Heroes of Land, Optimization & Chaos
My grandfather once told me that a good idea is about catching a spark, but good execution is about putting in the years. And while it’s possible this attitude is why ole granddad only accomplished two things in his entire life, I’m inclined to believe he was onto something. After all, there’s Heroes of Land, Air & Sea, which has a tremendous idea — a cardboard version of an old-school real-time strategy (RTS) game, complete with base-building, exploration, and heroes leading armies into battle! — it also so happens that it was executed… well, like this.
There are scads of problems with Heroes of Land, Air & Sea. More than I’m likely to cover in the span of two thousand words. So I want to be upfront about the main issue, the one that makes it hard to overlook those other problems, and perhaps even magnifies them.
In essence, the entire game is schizophrenic. It’s two games, with different functions and different mindsets, even with different values, shoehorned roughly into the same gray matter and called whole. But like a rule-abiding cop who wakes up in the night to terrorize the city, these hijinks aren’t ultimately sustainable. There’s going to be a reckoning. And when it comes, you can bet something is going to get broken.
Let me show you what I mean. The first identity of Heroes of Land, Air & Sea is that of an optimizer. No surprise there, given its clear appreciation for classic RTS games like Warcraft. There are resources to manage, food and crystals and another color of crystals. More important than any of these, however, are actions. You start with only two action tokens, but surplus serfs — the same hapless fellows who gather resources from nodes around the map — can “follow” actions, whether your own or a rival’s, in order to multiply what you can get accomplished within a turn. Properly managed, you’ll recruit a hero on some other sap’s turn, then spend your own turn both marching and casting a devastating spell. And, as is only appropriate in a game about tight optimization, finding yourself without those extra serfs at the wrong time can leave you stuck with only those two action tokens, accomplishing barely anything at all while your rivals expand across the table.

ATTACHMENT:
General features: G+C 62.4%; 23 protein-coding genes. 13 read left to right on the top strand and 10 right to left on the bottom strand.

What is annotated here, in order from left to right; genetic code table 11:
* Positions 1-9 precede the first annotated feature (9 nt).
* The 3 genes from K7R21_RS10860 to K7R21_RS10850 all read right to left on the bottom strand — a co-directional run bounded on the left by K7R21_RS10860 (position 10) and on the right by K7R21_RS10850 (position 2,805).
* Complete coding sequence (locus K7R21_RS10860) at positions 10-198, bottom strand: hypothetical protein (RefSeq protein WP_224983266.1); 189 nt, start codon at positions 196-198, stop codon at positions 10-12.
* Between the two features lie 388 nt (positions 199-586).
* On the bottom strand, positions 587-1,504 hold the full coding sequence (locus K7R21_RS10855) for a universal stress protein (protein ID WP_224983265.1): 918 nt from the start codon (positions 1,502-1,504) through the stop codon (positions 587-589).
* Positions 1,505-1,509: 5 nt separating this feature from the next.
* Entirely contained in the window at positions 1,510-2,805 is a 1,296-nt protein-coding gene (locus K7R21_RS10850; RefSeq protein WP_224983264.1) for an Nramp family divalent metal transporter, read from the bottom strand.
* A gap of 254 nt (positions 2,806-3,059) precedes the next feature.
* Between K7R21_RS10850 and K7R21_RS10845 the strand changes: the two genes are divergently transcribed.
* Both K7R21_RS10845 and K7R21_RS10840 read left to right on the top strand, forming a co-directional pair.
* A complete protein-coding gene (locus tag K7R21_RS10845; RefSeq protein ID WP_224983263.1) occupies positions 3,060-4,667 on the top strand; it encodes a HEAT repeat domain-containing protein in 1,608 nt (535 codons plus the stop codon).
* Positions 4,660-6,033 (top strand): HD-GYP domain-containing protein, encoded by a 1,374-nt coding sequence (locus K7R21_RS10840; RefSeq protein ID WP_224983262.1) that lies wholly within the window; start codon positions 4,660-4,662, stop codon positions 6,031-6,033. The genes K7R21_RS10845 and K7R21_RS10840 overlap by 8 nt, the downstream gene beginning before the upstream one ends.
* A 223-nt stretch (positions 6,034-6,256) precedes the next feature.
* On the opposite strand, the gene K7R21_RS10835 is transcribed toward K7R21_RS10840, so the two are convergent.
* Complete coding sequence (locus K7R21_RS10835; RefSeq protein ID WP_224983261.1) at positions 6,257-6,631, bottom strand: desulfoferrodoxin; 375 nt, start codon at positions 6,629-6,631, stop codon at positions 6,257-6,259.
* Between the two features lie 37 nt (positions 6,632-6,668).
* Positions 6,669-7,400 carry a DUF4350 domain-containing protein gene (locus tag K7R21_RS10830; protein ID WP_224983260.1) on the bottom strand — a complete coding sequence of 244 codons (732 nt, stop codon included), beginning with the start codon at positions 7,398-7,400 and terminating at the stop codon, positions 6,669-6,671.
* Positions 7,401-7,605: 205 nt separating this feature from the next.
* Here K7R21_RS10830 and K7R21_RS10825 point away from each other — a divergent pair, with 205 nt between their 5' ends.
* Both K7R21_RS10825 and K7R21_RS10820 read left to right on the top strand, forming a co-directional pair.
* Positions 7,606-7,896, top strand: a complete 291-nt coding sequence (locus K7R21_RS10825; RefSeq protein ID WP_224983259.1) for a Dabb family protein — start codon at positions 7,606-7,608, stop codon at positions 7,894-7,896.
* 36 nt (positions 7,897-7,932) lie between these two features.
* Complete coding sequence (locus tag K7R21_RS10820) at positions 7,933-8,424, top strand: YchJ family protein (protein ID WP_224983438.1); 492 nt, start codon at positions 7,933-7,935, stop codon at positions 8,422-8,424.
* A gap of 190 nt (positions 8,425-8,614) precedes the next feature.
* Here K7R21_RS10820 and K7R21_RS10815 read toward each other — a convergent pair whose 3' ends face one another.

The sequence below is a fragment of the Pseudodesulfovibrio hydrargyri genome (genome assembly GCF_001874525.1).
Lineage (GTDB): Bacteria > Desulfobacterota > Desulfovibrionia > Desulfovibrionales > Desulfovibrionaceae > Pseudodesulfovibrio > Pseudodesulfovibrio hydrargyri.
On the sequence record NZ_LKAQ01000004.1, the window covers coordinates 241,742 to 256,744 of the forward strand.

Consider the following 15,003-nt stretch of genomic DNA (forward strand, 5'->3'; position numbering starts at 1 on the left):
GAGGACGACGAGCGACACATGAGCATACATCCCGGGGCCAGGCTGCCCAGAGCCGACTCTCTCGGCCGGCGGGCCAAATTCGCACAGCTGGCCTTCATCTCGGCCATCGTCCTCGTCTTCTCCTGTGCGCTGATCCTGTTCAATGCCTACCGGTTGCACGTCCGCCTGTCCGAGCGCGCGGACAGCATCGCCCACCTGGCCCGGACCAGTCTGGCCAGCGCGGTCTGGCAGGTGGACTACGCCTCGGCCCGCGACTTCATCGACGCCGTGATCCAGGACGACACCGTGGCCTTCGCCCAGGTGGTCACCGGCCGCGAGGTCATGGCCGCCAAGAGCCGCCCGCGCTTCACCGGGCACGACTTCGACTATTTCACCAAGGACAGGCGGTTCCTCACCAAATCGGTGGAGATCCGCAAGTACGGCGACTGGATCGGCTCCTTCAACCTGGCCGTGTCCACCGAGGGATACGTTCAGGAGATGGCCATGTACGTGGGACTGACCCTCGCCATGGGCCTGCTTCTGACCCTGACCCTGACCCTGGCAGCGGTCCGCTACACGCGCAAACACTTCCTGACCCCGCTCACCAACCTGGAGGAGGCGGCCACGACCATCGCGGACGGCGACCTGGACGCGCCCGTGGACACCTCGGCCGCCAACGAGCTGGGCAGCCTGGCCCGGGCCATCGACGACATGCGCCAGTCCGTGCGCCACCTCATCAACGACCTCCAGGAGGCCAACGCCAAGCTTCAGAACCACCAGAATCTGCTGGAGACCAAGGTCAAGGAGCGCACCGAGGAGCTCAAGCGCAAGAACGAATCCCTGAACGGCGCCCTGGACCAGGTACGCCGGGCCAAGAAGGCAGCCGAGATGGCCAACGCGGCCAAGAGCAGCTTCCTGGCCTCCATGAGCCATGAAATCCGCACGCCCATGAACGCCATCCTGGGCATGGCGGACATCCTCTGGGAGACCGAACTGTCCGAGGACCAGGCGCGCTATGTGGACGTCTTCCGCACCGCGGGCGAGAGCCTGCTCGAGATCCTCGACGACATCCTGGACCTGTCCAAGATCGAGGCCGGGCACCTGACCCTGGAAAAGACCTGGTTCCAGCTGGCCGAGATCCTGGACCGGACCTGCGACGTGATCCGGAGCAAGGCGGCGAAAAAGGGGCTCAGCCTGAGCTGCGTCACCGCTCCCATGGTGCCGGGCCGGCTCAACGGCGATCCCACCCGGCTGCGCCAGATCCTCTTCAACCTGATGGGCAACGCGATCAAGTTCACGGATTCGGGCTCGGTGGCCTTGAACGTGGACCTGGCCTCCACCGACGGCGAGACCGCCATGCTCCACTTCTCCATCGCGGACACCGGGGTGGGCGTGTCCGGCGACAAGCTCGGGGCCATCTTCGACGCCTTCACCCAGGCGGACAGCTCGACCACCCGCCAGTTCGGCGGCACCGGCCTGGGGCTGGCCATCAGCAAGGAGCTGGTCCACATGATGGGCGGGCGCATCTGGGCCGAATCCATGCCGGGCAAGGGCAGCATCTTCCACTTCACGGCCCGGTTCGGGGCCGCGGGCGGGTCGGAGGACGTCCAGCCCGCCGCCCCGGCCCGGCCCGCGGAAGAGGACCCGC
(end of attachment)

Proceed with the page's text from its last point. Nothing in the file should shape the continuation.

Not that keeping a surplus of serfs is always easy. Like I said, they’re the guys who gather resources, so at some point you’ll need to march them outside your citadel to squat on resource nodes. Furthermore, they’re also the guys who transform into buildings. When you want a particular building — and you will want some, since they unlock heroes, boats, and airships alongside other bonuses — you slide your serf down to occupy that building’s slot. “Work complete!” your orc peon grunts, just like in Warcraft II. One more serf who won’t be available for actions.
To be clear, this is the best-rounded portion of the entire game. There’s an essential and classic tension to allocating your workers, especially when you need something quickly — a particular building, some extra bread — and therefore temporarily hobble your economy at home. It’s reminiscent of striking the proper balance between gathering vespene gas for later or bulking up for a rush right now. And it applies to far more than your workers; marching your soldiers or sailing your ships consumes orders as well. Researching a spell takes an action; casting it requires another. It isn’t long before you have a build, a strategy, an army composition, all competing to survive contact with a raiding enemy or an unexpected rival boom. Even the map has that uncanny RTS symmetry to it. It may be turn-based, but it isn’t far off from the feeling of sitting at your PC, mouse in hand and fingers resting atop hotkeys, and getting out-clicked by some kid in South Korea.